A few days ago, I began mulling the need to pray extra hard for a particular prayer intention. This special intention would be a long-term prayer commitment, and I thought that a daily rosary would be the best way to do it. It's a serious matter, and really needs the weight of many many rosaries to be offered up.
I don't pray the rosary daily. I have tried many times to commit to this. I know that world peace (and the liberation of Russia!) hangs on my daily rosary, and I am ready to have the whole war in Afghanistan and Iraq blamed on my failure to do it. It's all my fault - and yours too, if you don't pray the rosary daily. If only we all prayed the rosary daily, there would be no war, right? As my husband once said when pondering all the many chaplets and prayers that one could say daily plus daily Mass and other sacrifices one could make for the salvation of one's own soul: if you spend that much time in prayer, you would most certainly go straight to Heaven, since you would have no time to commit any sin. But I digress. And my particular intention is not world peace, although that is certainly a lofty goal and does happen to be in my daily prayers as a matter of routine.
In the back of my head is this desire to pray the rosary daily and an internal argument with myself about the practicality of this commitment. And so I sat while I ate my lunch and happened across this discussion at Danielle Bean's website about making time for prayer. I'm not too happy with some attitudes in some of the comments: some people seem to condemn those of us who aren't spending hours a day in formal prayer, and some people seem very willing to forgo formal prayer as impossible. Neither attitude is particularly helpful to those of us struggling with this issue and seeking ideas on how to improve.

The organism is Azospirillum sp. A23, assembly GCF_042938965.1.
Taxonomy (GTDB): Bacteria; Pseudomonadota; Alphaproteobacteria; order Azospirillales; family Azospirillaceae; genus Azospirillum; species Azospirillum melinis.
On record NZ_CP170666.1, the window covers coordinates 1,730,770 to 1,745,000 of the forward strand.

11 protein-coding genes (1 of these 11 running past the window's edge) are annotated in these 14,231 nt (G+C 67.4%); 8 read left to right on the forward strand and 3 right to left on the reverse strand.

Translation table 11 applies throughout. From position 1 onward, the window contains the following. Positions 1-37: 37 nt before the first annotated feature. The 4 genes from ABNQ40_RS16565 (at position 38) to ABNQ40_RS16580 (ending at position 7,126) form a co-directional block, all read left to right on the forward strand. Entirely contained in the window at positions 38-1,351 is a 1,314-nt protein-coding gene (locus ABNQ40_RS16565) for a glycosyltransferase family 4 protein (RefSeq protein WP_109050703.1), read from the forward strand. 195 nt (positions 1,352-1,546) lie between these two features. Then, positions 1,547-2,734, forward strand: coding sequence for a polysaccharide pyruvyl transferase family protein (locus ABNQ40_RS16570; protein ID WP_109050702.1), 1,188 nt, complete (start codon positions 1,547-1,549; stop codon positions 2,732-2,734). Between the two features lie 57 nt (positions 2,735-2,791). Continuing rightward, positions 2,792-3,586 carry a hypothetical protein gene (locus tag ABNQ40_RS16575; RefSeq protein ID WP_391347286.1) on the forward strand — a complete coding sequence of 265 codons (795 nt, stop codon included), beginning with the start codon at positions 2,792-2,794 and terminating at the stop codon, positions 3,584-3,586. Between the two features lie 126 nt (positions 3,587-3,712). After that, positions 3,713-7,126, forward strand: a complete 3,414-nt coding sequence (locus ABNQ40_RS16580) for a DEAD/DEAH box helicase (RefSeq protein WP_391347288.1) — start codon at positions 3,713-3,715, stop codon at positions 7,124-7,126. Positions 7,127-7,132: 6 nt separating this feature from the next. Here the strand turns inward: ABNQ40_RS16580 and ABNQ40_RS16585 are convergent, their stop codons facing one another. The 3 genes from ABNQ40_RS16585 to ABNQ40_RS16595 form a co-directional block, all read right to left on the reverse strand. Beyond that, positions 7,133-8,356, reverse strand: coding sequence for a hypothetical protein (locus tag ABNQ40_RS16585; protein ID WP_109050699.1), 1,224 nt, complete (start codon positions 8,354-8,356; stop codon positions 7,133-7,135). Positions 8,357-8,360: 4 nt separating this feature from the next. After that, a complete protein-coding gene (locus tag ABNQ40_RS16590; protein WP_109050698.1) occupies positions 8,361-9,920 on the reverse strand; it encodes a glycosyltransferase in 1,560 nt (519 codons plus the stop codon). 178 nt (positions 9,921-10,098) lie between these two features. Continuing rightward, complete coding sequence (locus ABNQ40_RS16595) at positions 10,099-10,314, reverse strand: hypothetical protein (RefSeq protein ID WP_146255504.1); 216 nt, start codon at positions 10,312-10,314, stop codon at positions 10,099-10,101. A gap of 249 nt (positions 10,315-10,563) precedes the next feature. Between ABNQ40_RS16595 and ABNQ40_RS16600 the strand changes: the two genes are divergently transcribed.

And then I read one comment: who doesn't have the time to offer up a 15 minute rosary? Holy cow, I thought, a 15 minute rosary? How do you say a rosary in 15 minutes? I try hard to be reverent, to really meditate on the mysteries and imagine the sights and sounds, to conjure the emotions I would have felt had I been there and the significance of the event. It takes me 20 to 25 minutes to say a rosary! I rarely have that much time to myself, except when the kids are sleeping. And if the kids are sleeping, and I sit quietly for a few minutes, I am at serious risk of falling asleep myself!
And then I realized my mistake: I'm trying to say the perfect rosary. Without practice. Even after 10 months of running, I can't run a mile in 9 minutes (or 2 miles in under 19 minutes), but I don't expect to do so. In running, I seek daily improvements, always challenging myself, but never setting unrealistic goals. Why would I expect my prayer life to be any different? How can I expect to achieve 30 minutes of serious meditation if I haven't tried to do 10?
And so, I finished my sandwich and went to my room. It was a good day to start a rosary for my special intention. Pete was napping, and Jenny had also fallen asleep on our way back from voting. The other kids were getting their daily dose of TV, and I had 15 minutes until the show was over and we'd be back to the school grindstone. I quickly lisped out a rosary in the quiet of my bedroom. I prayed fast and it only took me 11 minutes. No, it wasn't perfect. But I was able to focus better on the mysteries (since I only spent 90 seconds on each one), and I did complete the entire thing without dozing off - a miracle in and of itself.
Is perfectionism holding you back from a more fulfilled prayer life? Consider joining me in a daily rosary if you don't already. World peace (and the liberation of Russia!) depends on it.